For apoptosis assay, non-transfected or transfected cells were cultured with 30 mmol/L glucose for 24 h. For assessment of cell fibrosis, AC16 cells were cultured with the complete medium including 30 mmol/L glucose for 48 h. Then, RNA in cells was extracted using Invitrogen TRIzol (California, USA). The expression of apoptosis markers, caspase-3, Bcl-2, and Bax mRNA, and fibrosis-related mRNAs (Collagen-1 and Collagen-3) was checked by RT-qPCR using the 2−ΔΔCt method.

Statistical analysis

The normality of the data set was assessed by D’Agostino and Pearson omnibus normality test. Categorical variables were expressed as the number of cases and compared using the chi-square test. Continuous variables were shown as mean  ±  standard deviation (SD). The normally distributed continuous variables were analyzed using the student’s t test or one-way ANOVA as appropriate. Whereas non-normally distributed continuous variables were compared using the non-parametric Mann–Whitney U test or Kruskal–Wallis test as appropriate. P value of  < 0.05 was statistically significant. The correlation of FGD5-AS1 level with other key variables was accessed using Pearson correlation analysis. Receiver operating characteristic (ROC) curves were plotted to display the diagnostic value of the FGD5-AS1 level. Data statistical analyses were performed using IBM SPSS Statistics 23 or GraphPad Prism 7.

Results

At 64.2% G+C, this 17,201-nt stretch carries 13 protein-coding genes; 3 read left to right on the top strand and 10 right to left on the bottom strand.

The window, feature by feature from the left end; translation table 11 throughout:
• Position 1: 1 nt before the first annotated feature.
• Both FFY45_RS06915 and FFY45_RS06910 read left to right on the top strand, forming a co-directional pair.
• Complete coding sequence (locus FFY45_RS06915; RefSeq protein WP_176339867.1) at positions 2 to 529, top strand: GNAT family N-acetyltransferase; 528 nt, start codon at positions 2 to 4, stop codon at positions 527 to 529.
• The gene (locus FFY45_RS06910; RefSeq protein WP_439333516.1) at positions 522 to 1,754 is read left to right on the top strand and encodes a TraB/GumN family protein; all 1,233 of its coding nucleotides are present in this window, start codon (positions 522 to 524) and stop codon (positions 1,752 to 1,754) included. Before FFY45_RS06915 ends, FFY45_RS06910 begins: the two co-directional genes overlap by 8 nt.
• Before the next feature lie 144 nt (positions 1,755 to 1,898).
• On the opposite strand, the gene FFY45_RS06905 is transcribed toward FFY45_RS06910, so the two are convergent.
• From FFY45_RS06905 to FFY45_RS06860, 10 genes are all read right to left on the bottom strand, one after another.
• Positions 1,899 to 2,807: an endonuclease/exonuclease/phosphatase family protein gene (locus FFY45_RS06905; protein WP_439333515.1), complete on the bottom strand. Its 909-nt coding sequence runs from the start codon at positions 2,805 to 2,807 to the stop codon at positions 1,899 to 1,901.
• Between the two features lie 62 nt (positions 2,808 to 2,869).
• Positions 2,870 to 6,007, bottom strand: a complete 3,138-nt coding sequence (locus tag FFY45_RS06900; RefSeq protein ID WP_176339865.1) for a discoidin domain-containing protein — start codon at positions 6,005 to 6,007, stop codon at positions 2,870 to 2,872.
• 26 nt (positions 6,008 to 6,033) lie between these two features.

Baseline characteristics of the participants

This study included three groups: 100 healthy subjects, 100 patients with T2DM but without CVDs, and 100 patients with T2DM and CVDs. The clinical and biochemical characteristics of all the participants are listed in Table 1. As shown, there is no difference in gender, age, and current smoking status among the three groups.

Table 1 Demographic and clinical characteristics of the study groups

Level of FGD5-AS1 in blood and cells

The expression profiling of FGD5-AS1 from GDS158 DataSets showed that FGD5-AS1 was dysregulated in an insulin-resistant set (Fig. 1A, B). However, GEO DataSet (GDS158) was just a search for susceptibility genes for type 2 diabetes using insulin-sensitive and insulin-resistant instead of the CADs-related ones studied in this study. Then, the FGD5-AS1 level in the participants enrolled in this study was detected by RT-qPCR. As shown in Fig. 1C, the FGD5-AS1 level in the blood of T2DM patients was found to be significantly lower than that in healthy subjects (P  < 0.01). FGD5-AS1 level in the blood from patients with T2DM and CVDs was lower than that in T2DM patients without CVDs (P  < 0.05) and that in healthy subjects (P  < 0.001). Furthermore, FGD5-AS1 levels were decreased in high-glucose-induced AC16 and HA-VSMC cells compared with those in normal-cultured cells (P  < 0.01; Fig. 1D).

Fig. 1
figure 1

Relative expressions of FGD5-AS1. A, B Expression profiling of FGD5-AS1 from GEO DataSets (GDS158, a search for susceptibility genes for type 2 diabetes). C Relative expressions of FGD5-AS1 in healthy subjects, individuals with T2DM, and/no CVDs. D Relative expressions of FGD5-AS1 in normal and high glucose-induced AC16 and HA-VSMCs. *P  < 0.05, **P  < 0.01, *P  < 0.001. T2DM type 2 diabetes mellitus; CVDs cardiovascular disease; HG high glucose